CDE project 17 summary: leadership

Written by
The Commission on the Donor Experience
Added
May 01, 2017

Three steps to leading a great donor experience

Rob Woods, February 2017

Reviewed by: Louise McCathie

Summary

What kind of leadership increases the chances that a charity will operate in a donor-centred way? 

This is the question we sought to answer in this project. Our primary means of answering the question was to interview 16 leaders who are considered by experienced fundraisers to be both effective leaders and to lead in ways that are donor-centric. We also drew on existing books, courses and reports on fundraising and leadership.

Anyone who cares about a particular problem or injustice in the world might want to help a charity that addresses that issue in more than one way, and yet many charities are led in a way that reduces the chances that supporters will be treated as complete human beings, rather than merely, for example, ‘major donors’ or ‘campaigners’. For charities to become smarter in the way they treat supporters, leaders of charities need to act differently.

Additionally, as technology has made the external environment more fast-moving and unpredictable, the need for a new kind of leadership is stronger than ever. Charities now need to be able to respond much more quickly. To be able to adapt, people need to be aware of issues beyond their own job descriptions or donor categories; they need to be able to use their initiative and be empowered to act.

We have found that there are relatively few leaders who are both very effective and whose objective is to help make their organisations be donor-focussed. The ones who have both these qualities act less like chess-masters – knowing all the answers, seeing every move that is needed on the board, deliberately implementing carefully planned strategies – and more like gardeners. They see their role as nurturing the right environment, one in which everyone knows the common goal and is empowered to take action. 

The most effective donor-focussed leaders have the same attitude to developing great relationships with their colleagues –nurturing, collaborative and empowering – as they strive to be with their charity’s supporters.

We believe you can improve your chances of leading in this way by focussing on three areas: vision, people and culture.

Vision - Define and champion what success looks like, and why it matters.

a. Your organisation’s purpose - focus attention on why changing the way you work with supporters is something you must do, not just something you should do.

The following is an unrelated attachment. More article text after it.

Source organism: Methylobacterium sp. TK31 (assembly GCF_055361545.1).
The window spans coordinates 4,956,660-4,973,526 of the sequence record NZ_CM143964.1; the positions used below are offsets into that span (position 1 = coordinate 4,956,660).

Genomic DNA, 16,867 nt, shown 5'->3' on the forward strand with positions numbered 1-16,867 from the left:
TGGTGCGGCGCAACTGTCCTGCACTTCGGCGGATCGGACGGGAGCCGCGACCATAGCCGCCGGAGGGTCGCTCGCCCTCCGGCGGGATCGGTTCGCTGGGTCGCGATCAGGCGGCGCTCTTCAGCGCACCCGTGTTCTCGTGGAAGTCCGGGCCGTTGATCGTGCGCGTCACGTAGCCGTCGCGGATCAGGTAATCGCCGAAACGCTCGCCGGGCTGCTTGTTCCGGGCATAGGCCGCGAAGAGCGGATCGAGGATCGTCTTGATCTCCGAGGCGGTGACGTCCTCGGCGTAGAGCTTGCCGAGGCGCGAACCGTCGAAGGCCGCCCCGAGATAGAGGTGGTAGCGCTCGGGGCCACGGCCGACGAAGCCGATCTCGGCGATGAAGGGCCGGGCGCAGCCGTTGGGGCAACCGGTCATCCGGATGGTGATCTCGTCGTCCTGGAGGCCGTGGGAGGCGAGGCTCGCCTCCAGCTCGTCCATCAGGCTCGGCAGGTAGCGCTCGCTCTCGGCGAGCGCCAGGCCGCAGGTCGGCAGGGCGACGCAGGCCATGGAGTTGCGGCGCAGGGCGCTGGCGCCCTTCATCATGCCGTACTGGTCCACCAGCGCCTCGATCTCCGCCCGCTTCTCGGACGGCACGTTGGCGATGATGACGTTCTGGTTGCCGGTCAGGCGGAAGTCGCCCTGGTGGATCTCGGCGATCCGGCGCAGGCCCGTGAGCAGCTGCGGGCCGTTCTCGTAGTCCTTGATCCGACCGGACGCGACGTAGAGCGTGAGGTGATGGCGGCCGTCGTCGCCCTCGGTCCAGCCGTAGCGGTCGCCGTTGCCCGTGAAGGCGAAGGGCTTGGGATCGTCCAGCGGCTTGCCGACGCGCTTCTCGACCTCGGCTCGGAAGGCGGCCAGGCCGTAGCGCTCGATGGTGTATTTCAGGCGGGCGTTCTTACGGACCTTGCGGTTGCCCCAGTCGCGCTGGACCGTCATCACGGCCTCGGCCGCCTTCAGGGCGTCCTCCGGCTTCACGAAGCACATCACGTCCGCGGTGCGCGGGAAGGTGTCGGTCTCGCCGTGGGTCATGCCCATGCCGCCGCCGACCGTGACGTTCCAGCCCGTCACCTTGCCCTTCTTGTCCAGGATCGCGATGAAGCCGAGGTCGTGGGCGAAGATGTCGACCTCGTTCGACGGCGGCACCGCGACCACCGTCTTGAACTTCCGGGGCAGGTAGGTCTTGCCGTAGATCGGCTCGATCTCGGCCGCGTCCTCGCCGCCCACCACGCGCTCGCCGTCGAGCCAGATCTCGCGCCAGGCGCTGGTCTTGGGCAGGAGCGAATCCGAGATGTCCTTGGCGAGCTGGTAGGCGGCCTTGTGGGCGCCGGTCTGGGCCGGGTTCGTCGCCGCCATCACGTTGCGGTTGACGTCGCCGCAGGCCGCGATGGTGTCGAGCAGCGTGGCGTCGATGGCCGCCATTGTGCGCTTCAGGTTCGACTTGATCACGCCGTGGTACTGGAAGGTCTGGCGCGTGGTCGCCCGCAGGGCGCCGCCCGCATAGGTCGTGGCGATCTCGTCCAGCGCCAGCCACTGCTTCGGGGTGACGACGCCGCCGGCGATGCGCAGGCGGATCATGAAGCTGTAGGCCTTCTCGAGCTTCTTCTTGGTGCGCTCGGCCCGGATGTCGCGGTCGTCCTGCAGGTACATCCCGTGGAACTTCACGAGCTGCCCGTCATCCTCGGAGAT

Change is usually hard, however much you may personally think it is the correct thing to do. Your colleagues will not work differently unless they connect to the reasons for the change (that make sense to them).

  • How concrete and clear is your organisation’s purpose to all your colleagues? Explore ways you could help everyone become clear what positive change your charity is aiming to achieve? 
  • Find ways to continually reinforce why this purpose matters. For example, create regular story-sharing opportunities (for example, in all team meetings).
  • Create and promote regular opportunities for interaction between fundraisers and those on the front line so that everyone feels close to the mission. Unless you model that these project visits / meetings are important, some people rarely ‘get round to’ using them, so show that connecting to the mission is an important part of everyone’s job. This is not just applicable for certain roles. Sara Whiting and her colleagues at Hope and Homes for Children made a point of enabling receptionists to go and visit the work of the charity (which required travel to orphanages in Eastern Europe), because they are just as important (perhaps more) in shaping donor’s experiences than those whom most charities prioritise for such trips.

b. Your definition of success - define and reinforce what success looks like in terms of your supporter’s experience or relationship with your charity.

Assuming your colleagues feel motivation to do things differently, we should not further assume they know what it is that we want them to do. What are we all aiming to achieve when we interact with our supporters? Help your colleagues understand completely clearly what great donor-centred fundraising looks like. Unless they know what success looks like, they are likely to focus on something else, like securing a donation, as the sole objective.